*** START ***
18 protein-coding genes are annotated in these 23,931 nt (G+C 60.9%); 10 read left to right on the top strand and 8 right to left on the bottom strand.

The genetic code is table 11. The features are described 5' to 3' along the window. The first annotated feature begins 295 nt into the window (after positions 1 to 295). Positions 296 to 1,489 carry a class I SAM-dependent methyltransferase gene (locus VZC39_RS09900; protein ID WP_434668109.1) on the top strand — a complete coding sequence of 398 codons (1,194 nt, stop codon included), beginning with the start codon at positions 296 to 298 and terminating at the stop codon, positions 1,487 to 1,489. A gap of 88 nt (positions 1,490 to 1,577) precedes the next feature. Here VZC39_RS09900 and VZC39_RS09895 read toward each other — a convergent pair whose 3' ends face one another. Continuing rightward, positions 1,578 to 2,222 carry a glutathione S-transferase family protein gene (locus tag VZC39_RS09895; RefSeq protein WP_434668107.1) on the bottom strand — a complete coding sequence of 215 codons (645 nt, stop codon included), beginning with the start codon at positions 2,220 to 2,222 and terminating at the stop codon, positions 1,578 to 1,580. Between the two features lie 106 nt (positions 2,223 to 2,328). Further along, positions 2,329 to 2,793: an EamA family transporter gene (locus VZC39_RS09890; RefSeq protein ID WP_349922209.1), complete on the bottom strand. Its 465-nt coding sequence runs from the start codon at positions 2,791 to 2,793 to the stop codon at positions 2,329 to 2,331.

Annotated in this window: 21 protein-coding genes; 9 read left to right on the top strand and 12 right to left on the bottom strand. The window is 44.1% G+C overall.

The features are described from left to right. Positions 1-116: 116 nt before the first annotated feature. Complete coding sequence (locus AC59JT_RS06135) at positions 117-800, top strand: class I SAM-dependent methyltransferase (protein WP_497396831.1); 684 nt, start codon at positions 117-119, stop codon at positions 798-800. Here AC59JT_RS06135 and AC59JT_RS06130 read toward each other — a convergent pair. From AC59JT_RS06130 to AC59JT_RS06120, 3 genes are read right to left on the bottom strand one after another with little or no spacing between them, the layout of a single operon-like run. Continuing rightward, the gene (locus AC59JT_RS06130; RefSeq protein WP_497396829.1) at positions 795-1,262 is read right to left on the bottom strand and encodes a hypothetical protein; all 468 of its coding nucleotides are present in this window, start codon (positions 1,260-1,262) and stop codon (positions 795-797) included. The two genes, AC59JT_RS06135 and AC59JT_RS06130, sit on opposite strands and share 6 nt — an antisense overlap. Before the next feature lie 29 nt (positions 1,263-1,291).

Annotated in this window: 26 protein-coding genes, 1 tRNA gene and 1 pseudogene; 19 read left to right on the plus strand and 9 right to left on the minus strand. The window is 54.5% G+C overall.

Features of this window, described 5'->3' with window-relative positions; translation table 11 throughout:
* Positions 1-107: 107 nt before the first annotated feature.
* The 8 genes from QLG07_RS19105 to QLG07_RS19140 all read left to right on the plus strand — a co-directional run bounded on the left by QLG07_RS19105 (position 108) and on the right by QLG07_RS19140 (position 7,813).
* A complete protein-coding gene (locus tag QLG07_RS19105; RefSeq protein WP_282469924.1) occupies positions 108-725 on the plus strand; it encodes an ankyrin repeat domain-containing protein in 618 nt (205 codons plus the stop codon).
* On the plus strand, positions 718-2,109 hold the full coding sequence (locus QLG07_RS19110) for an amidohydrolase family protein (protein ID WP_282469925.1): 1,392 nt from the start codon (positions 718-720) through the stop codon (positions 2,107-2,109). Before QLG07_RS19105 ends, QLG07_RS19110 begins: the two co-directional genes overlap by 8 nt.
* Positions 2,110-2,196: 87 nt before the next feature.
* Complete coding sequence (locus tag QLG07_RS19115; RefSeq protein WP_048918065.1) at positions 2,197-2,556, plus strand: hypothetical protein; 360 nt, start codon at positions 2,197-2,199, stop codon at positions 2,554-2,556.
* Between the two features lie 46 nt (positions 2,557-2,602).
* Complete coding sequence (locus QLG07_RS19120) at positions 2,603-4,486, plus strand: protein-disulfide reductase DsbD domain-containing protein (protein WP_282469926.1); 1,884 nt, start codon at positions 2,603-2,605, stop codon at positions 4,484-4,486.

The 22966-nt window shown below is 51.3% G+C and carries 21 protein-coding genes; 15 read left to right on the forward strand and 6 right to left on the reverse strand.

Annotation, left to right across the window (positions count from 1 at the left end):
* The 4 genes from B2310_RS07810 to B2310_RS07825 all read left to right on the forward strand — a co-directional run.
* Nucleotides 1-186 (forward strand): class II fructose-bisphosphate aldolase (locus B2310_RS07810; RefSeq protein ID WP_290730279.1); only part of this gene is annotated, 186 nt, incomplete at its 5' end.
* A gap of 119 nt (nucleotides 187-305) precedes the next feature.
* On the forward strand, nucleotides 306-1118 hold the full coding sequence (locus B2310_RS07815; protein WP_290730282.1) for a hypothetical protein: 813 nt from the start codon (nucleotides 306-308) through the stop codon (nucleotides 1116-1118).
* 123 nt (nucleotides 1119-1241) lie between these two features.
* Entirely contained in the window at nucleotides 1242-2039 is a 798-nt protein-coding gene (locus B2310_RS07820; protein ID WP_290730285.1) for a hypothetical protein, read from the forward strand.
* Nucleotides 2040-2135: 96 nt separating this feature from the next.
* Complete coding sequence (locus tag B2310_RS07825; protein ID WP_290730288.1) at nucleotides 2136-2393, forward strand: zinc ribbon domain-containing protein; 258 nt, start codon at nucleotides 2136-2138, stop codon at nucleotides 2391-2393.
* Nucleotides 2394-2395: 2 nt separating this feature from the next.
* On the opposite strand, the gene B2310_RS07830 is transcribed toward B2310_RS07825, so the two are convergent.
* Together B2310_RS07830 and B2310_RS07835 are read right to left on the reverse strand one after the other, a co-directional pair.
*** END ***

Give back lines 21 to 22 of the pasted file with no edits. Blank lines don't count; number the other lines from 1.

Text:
* 123 nt (nucleotides 1119-1241) lie between these two features.
* Entirely contained in the window at nucleotides 1242-2039 is a 798-nt protein-coding gene (locus B2310_RS07820; protein ID WP_290730285.1) for a hypothetical protein, read from the forward strand.